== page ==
Dear Giftus
Many thanks for showing your succes  in writing with me. The Island Man Sings His Song is just terrific  reading. I really
admire the hard work that goes into such an effort. Your  work reflect well your various emotions of happiness and anxiety
as you  deal with the many challenges of life. Well   done!
As a lover of music and   poetry, and a Caribbean person myself (Jamaican) I must say that I  found your poems to be quite
interesting and refreshing. Keep up the good  work. I wish you much success.
This is truly a masterpiece.   This is by far one of Giftus's greatest works. The poems to me took me  back to my youthful
days growing up in Salisbury. It brought back fun  memories of listening and sharing stories and riddles under moonlight
skies. "The Island Man Sings His Song" is as real as I remember. For those  who forgot or did not have the unique
opportunity to experience life in  Dominica, The Island Man Sings His Song takes you there. It is a great  educational tool. I
highly recommend  it.
Mc Kelvie
I am very impressed to read  such fantastic work from a fellow Dominican. Keep up the good work.
The Island Man Sings His Song-Yes He Sings!!
Giftus John continues to "Sing" like a true Island man. As I read his poems, I was taken on a journey back home-to
Dominica. The art and richness of the collection is a treasure. I strongly encourage the purchase and enjoyment of "The
Island Man Sings His Song." It captures with authenticity, the essence of what Dominicans experience at home and abroad.
This is definitely one of Giftus' best works.

wat's up,I guess i may be a little bias to ur work because I am from Dominica also (possie representative in da house!!) but
really, ur work is good. Keep doing ur thing. I write poetry also but havent yet let it out into the world so im glad to see ur
using ur talent. Keep it real,I
Greetings Brethren,
I was just browsing through the web and came upon your poetry. I loved it.
I am a Harry from Salisbury living in England, I have a love for writing, but I wrote mostly songs.
I have now started writing poetry and in doing my research I came across you.
Just writing to say Blessings Brethren and keep it up. Us Dominicans must support each other.
I have the pleasure of knowing Giftus John, so my comments may appear biased. BUT I know other published poets and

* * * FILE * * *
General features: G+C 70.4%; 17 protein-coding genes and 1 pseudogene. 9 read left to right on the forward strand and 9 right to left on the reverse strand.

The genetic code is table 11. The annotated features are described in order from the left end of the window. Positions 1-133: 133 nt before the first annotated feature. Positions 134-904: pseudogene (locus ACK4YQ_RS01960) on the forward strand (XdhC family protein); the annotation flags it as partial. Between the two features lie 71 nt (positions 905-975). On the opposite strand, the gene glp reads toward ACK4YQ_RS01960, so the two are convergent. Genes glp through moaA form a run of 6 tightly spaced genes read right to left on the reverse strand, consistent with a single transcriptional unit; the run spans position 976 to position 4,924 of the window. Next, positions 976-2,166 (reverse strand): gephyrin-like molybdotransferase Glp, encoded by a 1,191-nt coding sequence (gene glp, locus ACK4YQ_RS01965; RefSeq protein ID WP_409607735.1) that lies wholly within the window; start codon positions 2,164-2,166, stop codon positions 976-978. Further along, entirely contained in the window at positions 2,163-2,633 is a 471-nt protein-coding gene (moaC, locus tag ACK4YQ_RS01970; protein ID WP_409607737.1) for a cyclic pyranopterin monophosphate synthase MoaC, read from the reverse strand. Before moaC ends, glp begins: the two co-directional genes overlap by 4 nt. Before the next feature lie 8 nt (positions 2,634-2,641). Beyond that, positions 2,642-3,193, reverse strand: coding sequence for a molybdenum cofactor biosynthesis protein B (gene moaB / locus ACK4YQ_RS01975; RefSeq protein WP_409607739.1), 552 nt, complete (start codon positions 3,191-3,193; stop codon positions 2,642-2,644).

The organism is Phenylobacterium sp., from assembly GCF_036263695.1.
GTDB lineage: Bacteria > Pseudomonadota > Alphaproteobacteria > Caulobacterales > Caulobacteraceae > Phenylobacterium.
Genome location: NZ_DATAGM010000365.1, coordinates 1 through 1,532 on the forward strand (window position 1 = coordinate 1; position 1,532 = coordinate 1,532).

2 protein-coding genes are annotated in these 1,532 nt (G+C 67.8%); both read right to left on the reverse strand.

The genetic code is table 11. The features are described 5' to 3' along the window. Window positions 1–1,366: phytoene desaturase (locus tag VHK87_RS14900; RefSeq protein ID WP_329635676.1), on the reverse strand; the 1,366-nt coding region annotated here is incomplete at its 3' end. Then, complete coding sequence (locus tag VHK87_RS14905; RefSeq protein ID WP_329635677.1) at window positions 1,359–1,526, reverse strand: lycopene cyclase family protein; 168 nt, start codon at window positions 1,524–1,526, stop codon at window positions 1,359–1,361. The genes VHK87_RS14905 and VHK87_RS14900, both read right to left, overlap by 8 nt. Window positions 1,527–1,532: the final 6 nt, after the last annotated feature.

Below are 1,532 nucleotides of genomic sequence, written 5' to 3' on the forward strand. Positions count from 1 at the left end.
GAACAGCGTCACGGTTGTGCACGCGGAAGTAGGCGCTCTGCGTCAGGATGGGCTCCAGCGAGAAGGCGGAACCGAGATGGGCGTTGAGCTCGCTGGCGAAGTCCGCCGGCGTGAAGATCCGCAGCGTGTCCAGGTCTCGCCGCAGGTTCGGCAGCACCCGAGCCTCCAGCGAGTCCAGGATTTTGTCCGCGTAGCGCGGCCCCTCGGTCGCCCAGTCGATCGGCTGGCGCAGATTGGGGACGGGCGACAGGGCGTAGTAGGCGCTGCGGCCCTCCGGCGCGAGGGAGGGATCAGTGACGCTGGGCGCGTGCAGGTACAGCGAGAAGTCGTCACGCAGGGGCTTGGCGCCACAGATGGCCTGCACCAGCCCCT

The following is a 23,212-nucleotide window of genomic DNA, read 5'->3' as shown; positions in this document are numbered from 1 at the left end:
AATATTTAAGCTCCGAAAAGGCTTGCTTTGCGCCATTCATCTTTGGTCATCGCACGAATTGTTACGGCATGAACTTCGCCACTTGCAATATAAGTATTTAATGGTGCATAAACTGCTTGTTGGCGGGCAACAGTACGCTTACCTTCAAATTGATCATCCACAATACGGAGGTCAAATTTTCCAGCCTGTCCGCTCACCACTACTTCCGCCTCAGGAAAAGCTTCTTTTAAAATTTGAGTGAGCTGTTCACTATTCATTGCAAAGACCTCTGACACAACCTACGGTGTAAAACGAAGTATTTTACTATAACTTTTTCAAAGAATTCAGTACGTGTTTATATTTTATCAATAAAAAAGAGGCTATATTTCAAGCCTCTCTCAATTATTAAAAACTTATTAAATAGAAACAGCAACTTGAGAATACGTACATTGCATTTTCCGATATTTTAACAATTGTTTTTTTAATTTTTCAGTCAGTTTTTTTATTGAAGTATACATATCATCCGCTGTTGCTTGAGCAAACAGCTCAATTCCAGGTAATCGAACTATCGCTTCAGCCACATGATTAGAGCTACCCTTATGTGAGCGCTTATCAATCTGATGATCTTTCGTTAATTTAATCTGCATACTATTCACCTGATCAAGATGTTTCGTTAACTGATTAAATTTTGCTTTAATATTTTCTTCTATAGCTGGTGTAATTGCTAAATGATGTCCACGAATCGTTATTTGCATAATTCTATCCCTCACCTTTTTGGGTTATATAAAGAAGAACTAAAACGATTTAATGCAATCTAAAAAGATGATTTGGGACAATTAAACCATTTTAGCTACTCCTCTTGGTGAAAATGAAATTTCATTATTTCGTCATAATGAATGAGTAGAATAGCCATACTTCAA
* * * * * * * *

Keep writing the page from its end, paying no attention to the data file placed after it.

you won't see any of my positive comments around their work, and that's because I consider Giftus' poetry to be that of a
truly inspired writer with music coming out
of his pen. He has the absolute right to use the words "Sings" and "Songs" in his title.
Several of the poems harken back to Giftus' days in Dominica, as he reexamines the joys and the pains of his youth. But it
isn't a total introspection, as he applies the same lessons he'd learned to the youthful experiences of his own young
children. Many other poems reflect the adult Giftus, now in New Jersey. There's a melancholy longing in these poems but
never does he give into self-pity. He always has that music, he always has his island songs to get him through. And we are
better for that, too.
Rocco D.
What The Readers Say
This is some of the feedback that I have  received from people who have  read The Island Man Sings His Song and
Mesye Kwik! Kwak! and also from those who have had the opportunity to visit my site.
Thought I'd share some of that with you. Would you like to add yours here?
Drop me a line.
This book is a must read. Brought back lots of memories of the old days in Dominica. Each story is one that every
Dominican or West Indian can relate to. Good descriptions, I found myself truly taking the journey through the streets of
St.Joe. Good Job.
S. Shillingford "The Awakening"
It is typical of you to be so humble about you wonderful work over the years. I am sure that I echo everyone in thanking
you for the pleasure you give us by sharing your work with us. "What Is To Is Mus Is" so you are my friend and will be
always. You live on.
Dear Giftus:
Thanks for the memories. You take me back to my childhood. A lot of what you said I can relate to. This is a wonderful
thing that you did, dedicating the book to "Tall Boy" (Esquith). He is in our herats.